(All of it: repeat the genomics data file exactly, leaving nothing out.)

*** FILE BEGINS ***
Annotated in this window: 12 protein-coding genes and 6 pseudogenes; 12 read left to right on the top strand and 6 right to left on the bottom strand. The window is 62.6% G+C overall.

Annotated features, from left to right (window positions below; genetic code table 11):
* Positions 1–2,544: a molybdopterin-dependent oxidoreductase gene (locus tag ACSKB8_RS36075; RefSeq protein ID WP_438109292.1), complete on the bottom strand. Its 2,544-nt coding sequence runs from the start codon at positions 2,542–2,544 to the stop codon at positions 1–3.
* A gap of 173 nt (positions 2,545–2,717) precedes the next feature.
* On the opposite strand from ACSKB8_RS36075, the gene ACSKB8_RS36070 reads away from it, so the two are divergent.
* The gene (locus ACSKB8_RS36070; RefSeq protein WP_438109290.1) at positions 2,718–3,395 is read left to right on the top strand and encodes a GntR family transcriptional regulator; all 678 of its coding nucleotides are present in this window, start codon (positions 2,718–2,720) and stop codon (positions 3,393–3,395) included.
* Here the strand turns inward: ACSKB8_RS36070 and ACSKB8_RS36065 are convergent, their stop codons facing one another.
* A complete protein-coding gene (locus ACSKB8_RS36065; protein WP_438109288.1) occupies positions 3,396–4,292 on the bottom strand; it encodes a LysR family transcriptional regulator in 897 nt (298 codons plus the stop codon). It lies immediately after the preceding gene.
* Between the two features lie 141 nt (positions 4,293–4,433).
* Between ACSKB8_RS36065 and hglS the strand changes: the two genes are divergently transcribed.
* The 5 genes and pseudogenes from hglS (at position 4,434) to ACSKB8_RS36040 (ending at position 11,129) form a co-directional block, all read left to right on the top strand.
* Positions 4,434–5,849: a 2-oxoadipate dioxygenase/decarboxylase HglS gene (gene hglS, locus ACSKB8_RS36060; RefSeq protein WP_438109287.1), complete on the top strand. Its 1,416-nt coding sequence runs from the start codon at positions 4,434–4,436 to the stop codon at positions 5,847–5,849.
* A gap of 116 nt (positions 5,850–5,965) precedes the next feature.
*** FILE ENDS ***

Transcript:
Annotated in this window: 12 protein-coding genes and 6 pseudogenes; 12 read left to right on the top strand and 6 right to left on the bottom strand. The window is 62.6% G+C overall.

Annotated features, from left to right (window positions below; genetic code table 11):
* Positions 1–2,544: a molybdopterin-dependent oxidoreductase gene (locus tag ACSKB8_RS36075; RefSeq protein ID WP_438109292.1), complete on the bottom strand. Its 2,544-nt coding sequence runs from the start codon at positions 2,542–2,544 to the stop codon at positions 1–3.
* A gap of 173 nt (positions 2,545–2,717) precedes the next feature.
* On the opposite strand from ACSKB8_RS36075, the gene ACSKB8_RS36070 reads away from it, so the two are divergent.
* The gene (locus ACSKB8_RS36070; RefSeq protein WP_438109290.1) at positions 2,718–3,395 is read left to right on the top strand and encodes a GntR family transcriptional regulator; all 678 of its coding nucleotides are present in this window, start codon (positions 2,718–2,720) and stop codon (positions 3,393–3,395) included.
* Here the strand turns inward: ACSKB8_RS36070 and ACSKB8_RS36065 are convergent, their stop codons facing one another.
* A complete protein-coding gene (locus ACSKB8_RS36065; protein WP_438109288.1) occupies positions 3,396–4,292 on the bottom strand; it encodes a LysR family transcriptional regulator in 897 nt (298 codons plus the stop codon). It lies immediately after the preceding gene.
* Between the two features lie 141 nt (positions 4,293–4,433).
* Between ACSKB8_RS36065 and hglS the strand changes: the two genes are divergently transcribed.
* The 5 genes and pseudogenes from hglS (at position 4,434) to ACSKB8_RS36040 (ending at position 11,129) form a co-directional block, all read left to right on the top strand.
* Positions 4,434–5,849: a 2-oxoadipate dioxygenase/decarboxylase HglS gene (gene hglS, locus ACSKB8_RS36060; RefSeq protein WP_438109287.1), complete on the top strand. Its 1,416-nt coding sequence runs from the start codon at positions 4,434–4,436 to the stop codon at positions 5,847–5,849.
* A gap of 116 nt (positions 5,850–5,965) precedes the next feature.